Force fields, time travel, hovercars, and mind reading are no longer a thing of the past…nor the future. Certainly not the present, either. But wouldn’t it be cool if someone were to finally come out and say just how possible such things would be, given the right technology and time?

Enter Michio Kaku, physicist, and author of Parallel Worlds and (most recently) Hyperspace. I was lucky enough to unpack an ARC of his newest book — due out from Doubleday in March of next year — entitled Physics of the Impossible. Science fiction moonlighters rejoice!

Kaku takes all of our favorite sci-fi tricks like teleportation, phasers, starships, and invisibility, and subjects them to a grading system. Is it a Class One Impossibility?, or Class Five? How could these things actually work?, and what improvements must be made to our technology in order to enable them to work? As he does so well, Kaku’s writing is as accessible to the layman as it is entertaining (I must imagine) to the more erudite aspiring Stephen Hawkings. He laces in great illustrations and examples from every known corner of the literary world. From Tolkien to Star Trek, Plato to Back to the Future. Here is one of my favorite quotes from the book, on the topic of invisibility:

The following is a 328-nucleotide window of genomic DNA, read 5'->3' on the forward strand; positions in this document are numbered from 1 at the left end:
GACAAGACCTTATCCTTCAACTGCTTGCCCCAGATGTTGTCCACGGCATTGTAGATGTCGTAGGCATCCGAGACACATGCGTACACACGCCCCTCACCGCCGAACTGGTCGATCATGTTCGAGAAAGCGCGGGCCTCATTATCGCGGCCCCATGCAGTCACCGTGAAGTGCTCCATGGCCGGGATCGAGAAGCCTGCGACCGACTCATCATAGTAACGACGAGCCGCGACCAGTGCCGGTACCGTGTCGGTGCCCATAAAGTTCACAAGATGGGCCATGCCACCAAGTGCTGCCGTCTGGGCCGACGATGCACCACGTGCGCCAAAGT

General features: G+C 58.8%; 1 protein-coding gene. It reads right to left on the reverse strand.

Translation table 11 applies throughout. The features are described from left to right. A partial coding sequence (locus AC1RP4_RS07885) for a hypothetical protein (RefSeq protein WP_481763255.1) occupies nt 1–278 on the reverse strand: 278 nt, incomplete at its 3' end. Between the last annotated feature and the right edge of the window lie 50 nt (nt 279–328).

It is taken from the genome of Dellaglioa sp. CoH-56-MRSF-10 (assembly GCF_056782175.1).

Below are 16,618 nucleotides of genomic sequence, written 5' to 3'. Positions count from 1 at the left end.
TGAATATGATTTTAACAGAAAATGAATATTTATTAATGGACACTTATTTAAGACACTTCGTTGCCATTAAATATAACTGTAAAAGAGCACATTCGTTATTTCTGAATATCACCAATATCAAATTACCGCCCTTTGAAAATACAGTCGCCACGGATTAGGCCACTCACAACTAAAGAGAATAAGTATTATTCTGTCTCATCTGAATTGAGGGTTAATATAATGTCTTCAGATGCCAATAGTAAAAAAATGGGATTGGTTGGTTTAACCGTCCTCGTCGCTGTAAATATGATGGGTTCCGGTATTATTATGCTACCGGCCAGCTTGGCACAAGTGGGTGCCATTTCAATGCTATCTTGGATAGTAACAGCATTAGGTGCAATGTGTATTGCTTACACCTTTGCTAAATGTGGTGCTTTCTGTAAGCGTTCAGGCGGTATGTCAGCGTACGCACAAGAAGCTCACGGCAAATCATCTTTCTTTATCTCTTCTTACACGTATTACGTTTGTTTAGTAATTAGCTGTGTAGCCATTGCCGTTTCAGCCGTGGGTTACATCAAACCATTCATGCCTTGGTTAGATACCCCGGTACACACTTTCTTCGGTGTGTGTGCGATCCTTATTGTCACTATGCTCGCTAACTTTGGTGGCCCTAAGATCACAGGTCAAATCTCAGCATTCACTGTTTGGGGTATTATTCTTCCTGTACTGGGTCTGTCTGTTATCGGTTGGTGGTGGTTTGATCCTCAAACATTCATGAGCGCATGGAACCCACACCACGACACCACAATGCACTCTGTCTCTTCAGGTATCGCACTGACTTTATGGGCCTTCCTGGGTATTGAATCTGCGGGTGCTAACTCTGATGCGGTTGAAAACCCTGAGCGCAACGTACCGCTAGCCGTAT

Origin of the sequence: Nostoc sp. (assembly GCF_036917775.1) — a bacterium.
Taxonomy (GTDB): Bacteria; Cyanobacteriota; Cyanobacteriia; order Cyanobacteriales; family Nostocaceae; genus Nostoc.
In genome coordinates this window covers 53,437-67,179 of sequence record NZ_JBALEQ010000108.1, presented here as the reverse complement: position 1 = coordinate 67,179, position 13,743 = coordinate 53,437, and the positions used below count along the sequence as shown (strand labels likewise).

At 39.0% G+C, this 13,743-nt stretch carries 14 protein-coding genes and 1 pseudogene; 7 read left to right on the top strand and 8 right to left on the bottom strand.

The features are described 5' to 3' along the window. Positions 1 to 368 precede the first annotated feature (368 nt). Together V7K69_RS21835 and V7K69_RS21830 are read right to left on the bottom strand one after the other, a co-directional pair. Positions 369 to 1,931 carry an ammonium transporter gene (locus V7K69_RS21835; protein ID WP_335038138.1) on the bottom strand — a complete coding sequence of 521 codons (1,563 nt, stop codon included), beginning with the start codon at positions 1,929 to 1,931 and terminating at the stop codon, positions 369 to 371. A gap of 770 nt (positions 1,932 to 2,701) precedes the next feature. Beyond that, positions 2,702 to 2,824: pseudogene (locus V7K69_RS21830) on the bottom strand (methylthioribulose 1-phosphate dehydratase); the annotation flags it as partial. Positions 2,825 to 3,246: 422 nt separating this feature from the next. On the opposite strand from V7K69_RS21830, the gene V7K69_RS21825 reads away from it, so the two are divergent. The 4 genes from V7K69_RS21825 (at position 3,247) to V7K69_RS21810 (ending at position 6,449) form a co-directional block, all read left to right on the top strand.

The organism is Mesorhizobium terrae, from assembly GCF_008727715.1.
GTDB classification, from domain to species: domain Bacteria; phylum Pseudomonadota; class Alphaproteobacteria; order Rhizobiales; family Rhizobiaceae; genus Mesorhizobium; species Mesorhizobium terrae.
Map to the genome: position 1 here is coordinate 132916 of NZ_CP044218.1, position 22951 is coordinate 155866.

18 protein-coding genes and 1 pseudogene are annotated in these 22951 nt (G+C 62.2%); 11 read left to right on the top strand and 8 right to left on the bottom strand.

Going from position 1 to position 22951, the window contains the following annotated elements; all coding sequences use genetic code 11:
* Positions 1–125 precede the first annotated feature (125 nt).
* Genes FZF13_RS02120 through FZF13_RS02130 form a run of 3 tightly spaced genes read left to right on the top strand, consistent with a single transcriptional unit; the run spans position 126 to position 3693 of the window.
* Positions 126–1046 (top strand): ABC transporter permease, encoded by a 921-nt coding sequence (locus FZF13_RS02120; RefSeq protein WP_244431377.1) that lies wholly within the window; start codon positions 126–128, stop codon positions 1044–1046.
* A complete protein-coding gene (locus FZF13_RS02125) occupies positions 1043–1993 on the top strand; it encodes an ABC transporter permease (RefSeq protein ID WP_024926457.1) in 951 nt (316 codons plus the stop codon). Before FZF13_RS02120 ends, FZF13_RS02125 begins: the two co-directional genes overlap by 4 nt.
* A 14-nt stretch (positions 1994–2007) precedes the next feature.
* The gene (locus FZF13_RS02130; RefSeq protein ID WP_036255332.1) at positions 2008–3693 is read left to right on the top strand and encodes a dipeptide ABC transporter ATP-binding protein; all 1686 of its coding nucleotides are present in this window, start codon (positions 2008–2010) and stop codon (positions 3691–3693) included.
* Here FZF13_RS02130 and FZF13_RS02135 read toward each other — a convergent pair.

Clearly, invisibility is a property that arises at the atomic level, via Maxwell’s equations, and hence would be exceedingly difficult, if not impossible, to duplicate using ordinary means. To make Harry Potter invisible, one would have to liquefy him, boil him to create steam, crystallize him, heat him again, and then cool him, all of which would be quite difficult, even for a wizard.

Playful and wry, but unflinchingly honest about the lengths to which our present technology may or may not be able to take us, Physics of the Impossible somehow manages to be informative but also a light read. Well, maybe not “light” in the truest sense, but certainly a good weekend, lounge-on-the-couch read, with the occasional guffaw and frequent, “huh, that’s interesting.” For anyone who loves science fiction, but disapproves of its far-fetched themes, this book will make you want to curl up in front of a Battlestar Galactica marathon and say, “Hey,…maybe that’s only ten years from now…who knows?”